I never got the chance to cook with my grandma. She was a real foodie before it was hip, cooking naturally from foods grown and raised on the family farm. By all reports, she was an excellent cook. My mom and uncle (her twin) still talk about attempts to emulate her fried chicken, her gravy and even something they call ‘grease bread’ that involves grease and sugar. Fortunately, as a small child, I did get the chance to know my grandma and grandpa for a short while. But now, as an adult with children of my own, I’m beginning to learn more about my grandmother from one of the primary focuses of her life: her cookbook.
Originally written in 1908, my grandma’s copy of Rumford’s Complete Cookbook is tattered and scribbled upon (mostly by her children or perhaps even her siblings…she raised her younger siblings from the age of 13 when her mother died). It’s filled with tiny windows into life at the turn of the century when my grandma and her family came over on the boat to start a new life in the middle of a new country. Back then, home cooks didn’t have convenience food. The recipes are filled with real, whole food ingredients. So, when my mom recently bequeathed my grandma’s cookbook to me, saying she’d love for someone to get some use out of it and that her mother would love that I was so interested in it, I was overjoyed.
Each time that I cook from this book, I feel connected to her past and to a time when organic, real food cooking was…just the way it was. Her cookbook is an inspiration. My grandparents ran a flower and vegetable farm. If they ate it, they likely grew it or raised it, including chickens and pigs. My mom told me a story once that her mother told the kids not to name the chickens because that would make them too hard to eat. When it came time for that chicken to be butchered, the kids ate merrily, but my grandma was the one who couldn’t bare to stomach it.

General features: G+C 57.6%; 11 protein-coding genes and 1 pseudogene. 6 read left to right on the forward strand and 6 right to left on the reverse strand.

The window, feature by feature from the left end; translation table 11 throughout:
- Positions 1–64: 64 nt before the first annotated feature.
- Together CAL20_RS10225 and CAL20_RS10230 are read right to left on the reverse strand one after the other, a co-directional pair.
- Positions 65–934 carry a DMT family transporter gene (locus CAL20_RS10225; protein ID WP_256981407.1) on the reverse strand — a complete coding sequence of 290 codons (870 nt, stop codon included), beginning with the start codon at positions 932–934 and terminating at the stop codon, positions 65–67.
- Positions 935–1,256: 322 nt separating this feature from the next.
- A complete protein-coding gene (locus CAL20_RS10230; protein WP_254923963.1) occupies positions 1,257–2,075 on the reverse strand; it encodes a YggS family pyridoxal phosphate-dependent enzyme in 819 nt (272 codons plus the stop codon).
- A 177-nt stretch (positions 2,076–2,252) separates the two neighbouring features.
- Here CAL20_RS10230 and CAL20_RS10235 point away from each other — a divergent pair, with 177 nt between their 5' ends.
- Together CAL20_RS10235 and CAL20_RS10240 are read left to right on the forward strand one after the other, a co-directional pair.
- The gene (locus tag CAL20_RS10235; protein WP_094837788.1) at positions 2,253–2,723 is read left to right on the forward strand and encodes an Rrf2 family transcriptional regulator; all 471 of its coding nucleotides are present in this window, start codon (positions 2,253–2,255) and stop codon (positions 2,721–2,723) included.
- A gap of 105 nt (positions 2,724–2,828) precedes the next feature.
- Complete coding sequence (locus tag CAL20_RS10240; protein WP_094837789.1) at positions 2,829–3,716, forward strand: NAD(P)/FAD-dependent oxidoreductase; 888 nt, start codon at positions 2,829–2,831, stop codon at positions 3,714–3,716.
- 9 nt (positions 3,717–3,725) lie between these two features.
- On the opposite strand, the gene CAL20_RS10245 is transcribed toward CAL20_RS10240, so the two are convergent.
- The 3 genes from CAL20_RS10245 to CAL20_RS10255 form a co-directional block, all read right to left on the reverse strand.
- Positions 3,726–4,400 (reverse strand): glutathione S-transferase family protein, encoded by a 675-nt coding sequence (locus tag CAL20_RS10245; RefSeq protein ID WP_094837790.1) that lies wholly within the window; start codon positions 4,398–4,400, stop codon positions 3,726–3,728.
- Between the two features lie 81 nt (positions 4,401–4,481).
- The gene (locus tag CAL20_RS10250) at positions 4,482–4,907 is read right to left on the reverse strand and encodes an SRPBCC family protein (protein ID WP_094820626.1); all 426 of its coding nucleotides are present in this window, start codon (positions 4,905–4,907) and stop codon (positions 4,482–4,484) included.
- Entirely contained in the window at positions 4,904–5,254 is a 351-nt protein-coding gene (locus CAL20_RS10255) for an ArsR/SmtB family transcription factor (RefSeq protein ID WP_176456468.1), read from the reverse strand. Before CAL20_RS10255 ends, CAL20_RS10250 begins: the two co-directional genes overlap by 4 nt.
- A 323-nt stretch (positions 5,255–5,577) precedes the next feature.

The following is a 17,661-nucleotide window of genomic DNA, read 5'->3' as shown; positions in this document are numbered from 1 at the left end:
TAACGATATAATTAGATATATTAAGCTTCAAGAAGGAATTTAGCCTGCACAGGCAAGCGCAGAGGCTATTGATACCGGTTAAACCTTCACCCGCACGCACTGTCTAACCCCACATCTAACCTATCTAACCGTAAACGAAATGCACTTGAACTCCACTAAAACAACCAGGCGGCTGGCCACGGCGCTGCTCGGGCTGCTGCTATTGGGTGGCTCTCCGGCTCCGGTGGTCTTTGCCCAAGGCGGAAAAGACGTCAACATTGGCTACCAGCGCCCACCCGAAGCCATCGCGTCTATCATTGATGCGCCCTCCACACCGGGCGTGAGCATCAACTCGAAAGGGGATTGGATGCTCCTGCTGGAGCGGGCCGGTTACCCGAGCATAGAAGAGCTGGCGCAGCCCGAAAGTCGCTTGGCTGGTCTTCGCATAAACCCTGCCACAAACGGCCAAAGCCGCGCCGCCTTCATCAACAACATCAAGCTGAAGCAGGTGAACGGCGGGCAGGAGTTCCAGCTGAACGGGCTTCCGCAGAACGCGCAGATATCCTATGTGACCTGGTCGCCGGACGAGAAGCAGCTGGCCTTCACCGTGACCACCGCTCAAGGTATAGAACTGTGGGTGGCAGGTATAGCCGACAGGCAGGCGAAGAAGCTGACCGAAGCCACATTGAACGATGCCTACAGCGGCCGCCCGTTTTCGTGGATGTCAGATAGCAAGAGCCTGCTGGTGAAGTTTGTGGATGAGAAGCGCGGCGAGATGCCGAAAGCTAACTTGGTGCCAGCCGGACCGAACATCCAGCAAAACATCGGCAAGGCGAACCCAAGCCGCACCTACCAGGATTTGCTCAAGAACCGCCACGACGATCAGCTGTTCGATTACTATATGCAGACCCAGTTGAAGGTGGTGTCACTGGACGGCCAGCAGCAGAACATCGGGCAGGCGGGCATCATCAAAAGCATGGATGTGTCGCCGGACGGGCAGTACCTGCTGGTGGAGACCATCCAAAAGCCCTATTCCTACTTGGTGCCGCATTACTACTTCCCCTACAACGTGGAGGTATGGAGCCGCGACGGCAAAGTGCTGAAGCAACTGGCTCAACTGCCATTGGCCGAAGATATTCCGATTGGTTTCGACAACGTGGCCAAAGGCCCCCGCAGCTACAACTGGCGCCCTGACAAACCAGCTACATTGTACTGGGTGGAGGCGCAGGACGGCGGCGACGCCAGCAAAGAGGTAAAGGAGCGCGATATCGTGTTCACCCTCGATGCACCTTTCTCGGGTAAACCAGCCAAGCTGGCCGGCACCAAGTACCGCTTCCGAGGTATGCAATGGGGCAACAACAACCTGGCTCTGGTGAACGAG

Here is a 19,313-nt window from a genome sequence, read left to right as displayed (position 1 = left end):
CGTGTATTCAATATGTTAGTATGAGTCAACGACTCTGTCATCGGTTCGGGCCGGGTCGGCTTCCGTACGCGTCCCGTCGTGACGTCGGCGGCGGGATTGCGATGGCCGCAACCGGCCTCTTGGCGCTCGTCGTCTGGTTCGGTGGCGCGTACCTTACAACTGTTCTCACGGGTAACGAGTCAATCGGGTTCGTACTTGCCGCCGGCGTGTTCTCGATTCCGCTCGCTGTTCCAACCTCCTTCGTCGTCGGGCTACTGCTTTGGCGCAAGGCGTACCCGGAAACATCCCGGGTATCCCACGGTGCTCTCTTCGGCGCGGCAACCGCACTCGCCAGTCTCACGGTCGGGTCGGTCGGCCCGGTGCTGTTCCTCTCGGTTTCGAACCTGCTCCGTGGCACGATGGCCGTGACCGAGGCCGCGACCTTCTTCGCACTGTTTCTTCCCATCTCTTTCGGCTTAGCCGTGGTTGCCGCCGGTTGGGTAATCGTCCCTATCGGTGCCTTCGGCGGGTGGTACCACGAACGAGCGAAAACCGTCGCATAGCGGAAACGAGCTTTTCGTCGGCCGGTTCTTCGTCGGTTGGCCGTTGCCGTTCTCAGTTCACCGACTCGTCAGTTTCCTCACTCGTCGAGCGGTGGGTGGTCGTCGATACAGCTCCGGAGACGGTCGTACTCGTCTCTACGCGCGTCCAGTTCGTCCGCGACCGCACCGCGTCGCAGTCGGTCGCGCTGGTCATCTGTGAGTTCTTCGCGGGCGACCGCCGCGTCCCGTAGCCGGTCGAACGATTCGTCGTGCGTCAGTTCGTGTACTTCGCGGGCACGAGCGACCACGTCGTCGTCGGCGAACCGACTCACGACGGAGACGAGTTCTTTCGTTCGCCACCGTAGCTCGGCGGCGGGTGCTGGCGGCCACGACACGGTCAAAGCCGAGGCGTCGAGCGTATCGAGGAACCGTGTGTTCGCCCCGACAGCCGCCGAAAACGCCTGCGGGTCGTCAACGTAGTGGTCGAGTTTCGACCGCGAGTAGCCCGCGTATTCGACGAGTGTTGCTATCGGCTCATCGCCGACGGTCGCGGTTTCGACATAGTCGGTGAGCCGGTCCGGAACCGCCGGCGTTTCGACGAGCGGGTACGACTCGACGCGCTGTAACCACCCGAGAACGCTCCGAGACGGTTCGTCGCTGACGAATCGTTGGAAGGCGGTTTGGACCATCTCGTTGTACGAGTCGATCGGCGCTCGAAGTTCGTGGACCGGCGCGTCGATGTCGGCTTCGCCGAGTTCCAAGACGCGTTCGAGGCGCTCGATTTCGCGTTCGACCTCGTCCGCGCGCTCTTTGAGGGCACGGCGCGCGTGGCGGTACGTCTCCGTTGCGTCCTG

I think of that and other stories when I flip through the tattered yellow pages of the book. I’ve learned so much and found so many delicious wholesome treats for my family to share. It’s amazing how simple a recipe can be. Sometimes, we get caught up in what’s new and hip and forget what’s delicious! So, today, I’m sharing absolutely the simplest muffin recipe I’ve ever crafted, adapted from one of my grandma’s cookbooks.
While most of us can’t walk out the back door to select fresh eggs and milk a cow for these muffins, we can select the best organic ingredients to craft the best muffins possible.
Cinnamon Honey Muffins
5 Tablespoons butter, melted
1 egg, well beaten
1 cup whey
2 cups whole wheat white flour
1 teaspoon baking powder
1/2 teaspoons baking soda
1/2 teaspoon salt
3 Tablespoons honey granules or sugar
1 heaping Tablespoon cinnamon
Preheat oven to 400F.
Brush muffin wells with melted butter, reserving remainder for muffins. Place in the oven to warm.
Mix the egg, whey and remaining butter and beat well. Combine remaining ingredients except honey. Stir into wet ingredients just enough to dampen flour.
Fill the muffin wells 2/3 full and bake 25-30 minutes.
Spoon a tablespoon of honey over each muffin and serve hot.
Yield: About 12 muffins
Don’t have Grandma’s cookbooks? Seek out these modern sustainable cookbooks for inspiration.
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images: Kristi Arnold